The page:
2019 M1x DEN
2016 M8+ St.Paul
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Rowing power and kinetic energy

Rowing power and kinetic energy

Here we continue the analysis of rowing power and its conversion into kinetic energy of the rower-boat system. The definitions and measurements data from RBN 2019/01-02 is used here. The main equations of the rower-boat system movement relate forces applied to its components with their masses and accelerations. The total force applied to the boat Fb is a difference between its propulsive Fbp and drag Fdr forces:

Fb = Fbp - Fdr =Fpx – Fsx - Fdr = mb ab               (1)

where Fpx horizontal (X) component of the pin force, Fsx - X stretcher force, mb ab – product of boat mass and acceleration. Contrarily to the boat, which is a passive component in this case, the rower is an active part of the system: they applies forces to rowing equipment. So, rower’s mass is driven by reaction forces, which have the same magnitude and opposite direction to action forces: a rower pushes the stretcher backwards and reaction force F’sx accelerates their CM forward, pulling the handle and the reaction force F’hx moves them backwards. The resultant force applied to the rower’s CM Fr is also a difference between their propulsive force Frp and drag (air resistance) Frr, which is quite small and can be neglected:

Fr= Frp – Frr ~ F’sx– F’hx = mr ar                                    (2)

where mr ar are rower’s mass and acceleration. The force applied to the whole system is the sum of rower’s and boat forces, so using Eq.1 and 2:

Fs = Fb + Fr = (FpxFsx - Fdr) + (F’sx– F’hx) =

= Fpx – F’hx - Fdr  = ms as                                               (3)

Having forces F applied to the boat, rowers and the whole system CM (Fig.1,a) and their masses m, we can derive their accelerations a (Fig.1,b, the total forces must be used here including the drag):

a = F / m                                                              (4)

Velocities v can be obtained as an integral of accelerations plus a constant offset voff to make an average velocity over the stroke cycle equal to zero:

vLi =vLi-1 + a dt + voff                                            (5)

The velocities vL (Fig.1,c) are represented in the local inertial reference frame, which moves with constant velocity equal to the average rowing velocity vav over the stroke cycle. In mechanics, this frame is called the “centre of momentum frame”: “The kinetic energy of systems depends on the choice of reference frame: the reference frame that gives the minimum value of that energy is the centre of the momentum frame, i.e. the reference frame in which the total momentum of the system is zero. This minimum kinetic energy contributes to the invariant mass of the system as a whole.”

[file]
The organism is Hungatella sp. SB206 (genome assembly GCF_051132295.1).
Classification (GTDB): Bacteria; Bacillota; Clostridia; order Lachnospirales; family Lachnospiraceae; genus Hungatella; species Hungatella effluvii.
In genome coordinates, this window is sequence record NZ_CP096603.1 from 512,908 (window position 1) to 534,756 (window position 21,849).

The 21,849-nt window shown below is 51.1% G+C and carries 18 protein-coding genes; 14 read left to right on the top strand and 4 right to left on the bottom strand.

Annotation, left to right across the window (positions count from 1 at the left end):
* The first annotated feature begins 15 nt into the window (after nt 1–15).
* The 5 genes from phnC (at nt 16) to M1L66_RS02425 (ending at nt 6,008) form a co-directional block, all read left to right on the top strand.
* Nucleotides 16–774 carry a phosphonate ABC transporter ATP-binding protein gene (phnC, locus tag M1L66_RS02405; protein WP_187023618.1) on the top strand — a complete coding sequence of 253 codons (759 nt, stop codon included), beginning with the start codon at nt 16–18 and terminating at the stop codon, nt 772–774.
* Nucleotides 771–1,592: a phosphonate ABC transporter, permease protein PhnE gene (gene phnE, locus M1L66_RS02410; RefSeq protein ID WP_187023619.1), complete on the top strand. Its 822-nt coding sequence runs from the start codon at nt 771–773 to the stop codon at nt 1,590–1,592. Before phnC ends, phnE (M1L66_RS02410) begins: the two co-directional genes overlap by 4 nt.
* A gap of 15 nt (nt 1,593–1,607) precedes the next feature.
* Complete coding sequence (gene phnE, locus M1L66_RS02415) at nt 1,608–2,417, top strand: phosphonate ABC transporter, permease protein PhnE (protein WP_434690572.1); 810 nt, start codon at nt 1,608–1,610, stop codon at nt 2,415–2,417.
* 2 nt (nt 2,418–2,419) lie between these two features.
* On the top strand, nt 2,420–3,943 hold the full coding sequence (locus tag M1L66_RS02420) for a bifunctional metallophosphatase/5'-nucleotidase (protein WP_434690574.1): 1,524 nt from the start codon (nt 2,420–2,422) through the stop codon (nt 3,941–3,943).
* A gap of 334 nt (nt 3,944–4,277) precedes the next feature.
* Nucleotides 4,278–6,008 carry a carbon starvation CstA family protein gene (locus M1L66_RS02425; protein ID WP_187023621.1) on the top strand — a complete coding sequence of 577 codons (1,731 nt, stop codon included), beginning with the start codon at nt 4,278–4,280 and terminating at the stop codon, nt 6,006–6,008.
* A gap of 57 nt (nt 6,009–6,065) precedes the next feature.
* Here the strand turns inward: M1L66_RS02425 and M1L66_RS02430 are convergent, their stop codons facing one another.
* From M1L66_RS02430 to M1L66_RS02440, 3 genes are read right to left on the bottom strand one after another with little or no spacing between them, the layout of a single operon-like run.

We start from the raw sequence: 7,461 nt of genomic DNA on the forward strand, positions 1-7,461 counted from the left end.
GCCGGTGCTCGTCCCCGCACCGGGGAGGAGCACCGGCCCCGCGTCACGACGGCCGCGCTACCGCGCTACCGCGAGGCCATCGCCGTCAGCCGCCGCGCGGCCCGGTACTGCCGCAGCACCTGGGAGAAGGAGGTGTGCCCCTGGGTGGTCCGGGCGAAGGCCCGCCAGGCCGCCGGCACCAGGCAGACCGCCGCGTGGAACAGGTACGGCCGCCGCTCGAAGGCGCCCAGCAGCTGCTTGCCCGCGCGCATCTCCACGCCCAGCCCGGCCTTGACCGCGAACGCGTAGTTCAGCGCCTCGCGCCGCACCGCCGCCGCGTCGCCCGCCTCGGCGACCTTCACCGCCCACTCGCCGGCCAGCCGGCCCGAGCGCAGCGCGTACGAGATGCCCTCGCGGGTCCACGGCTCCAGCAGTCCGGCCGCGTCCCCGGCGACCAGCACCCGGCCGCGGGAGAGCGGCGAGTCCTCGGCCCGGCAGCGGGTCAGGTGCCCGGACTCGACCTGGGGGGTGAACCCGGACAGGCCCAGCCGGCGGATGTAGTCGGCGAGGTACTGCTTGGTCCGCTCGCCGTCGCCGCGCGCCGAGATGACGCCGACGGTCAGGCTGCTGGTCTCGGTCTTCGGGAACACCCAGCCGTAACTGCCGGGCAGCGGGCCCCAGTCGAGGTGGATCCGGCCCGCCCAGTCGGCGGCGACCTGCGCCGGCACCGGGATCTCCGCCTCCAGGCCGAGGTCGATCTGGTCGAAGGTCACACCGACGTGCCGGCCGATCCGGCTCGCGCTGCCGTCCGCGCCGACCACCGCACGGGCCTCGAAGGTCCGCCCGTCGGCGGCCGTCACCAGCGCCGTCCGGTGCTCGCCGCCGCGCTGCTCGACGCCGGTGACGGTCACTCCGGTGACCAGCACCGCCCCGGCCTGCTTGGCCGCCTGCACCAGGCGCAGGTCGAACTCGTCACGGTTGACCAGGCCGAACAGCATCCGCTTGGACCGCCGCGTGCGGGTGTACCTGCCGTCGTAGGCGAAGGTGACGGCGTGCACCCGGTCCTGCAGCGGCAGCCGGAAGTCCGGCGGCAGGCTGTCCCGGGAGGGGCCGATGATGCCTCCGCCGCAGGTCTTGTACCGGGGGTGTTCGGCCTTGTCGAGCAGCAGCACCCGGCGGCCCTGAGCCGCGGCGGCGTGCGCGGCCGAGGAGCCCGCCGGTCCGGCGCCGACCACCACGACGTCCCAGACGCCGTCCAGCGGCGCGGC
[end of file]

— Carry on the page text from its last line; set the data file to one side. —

To derive absolute velocities vG in global reference frame based on the water, the average rowing velocity over the cycle vav should be added to the local velocities vL:

vG = vL + vav                                                         (6)

As we discussed before (see RBN 2018/11), there are two possible scenarios here:

·       Internal power transfer between components of the system, where velocities in the local system frame must be used;

·       External power exchange with environment, where velocities in global reference frame must be used.

Internal (local) power can be derived as products of their propulsive forces (excluding boat drag) and local velocities (PL=FpvL, Fig.1,d), and internal kinetic energy can be found with masses of the components (EkL=0.5mvL2, Fig.1,e). 

 

We will discuss internal energy first. During the recovery, the oar is disconnected from the water, so there is no propulsive force, and the only external force is the drag applied to the boat hull, and so to the system. All other forces are internal ones, so their power should be derived with velocity in the local reference frame. Neglecting the small rower’s drag force, power applied to their CM in this local frame PrL is:

PrL = Fr vrL = (F’sx– F’hx) vrL                     (7)

The local boat power PbL is:

PbL = Fbp vbL = (Fpx – Fsx) vbL                            (8)

The power of the system PsL can be derived in two ways: 1) The sum of the rower’s and boat powers PsInt shows energy spent on internal movements of the components within the system:

PsInt = PrL + PbL                                                   (9)

2) Product of the force and velocity at the system CM defines movement of the system as a whole piece, but it valid only in the global frame, as only external forces applied to it:

PsG = Fsp vsG = (Fpx – F’hx) vsG               (10)

During recovery, both rower’s and boat powers are positive (1), because their forces and local velocities are in the same direction: for the rower, they are negative (they pull themselves backwards through the stretcher, and their CM also moves backwards in the local frame); boat force and local velocity are positive (it is pulled forward through the stretcher, and its velocity is higher than average).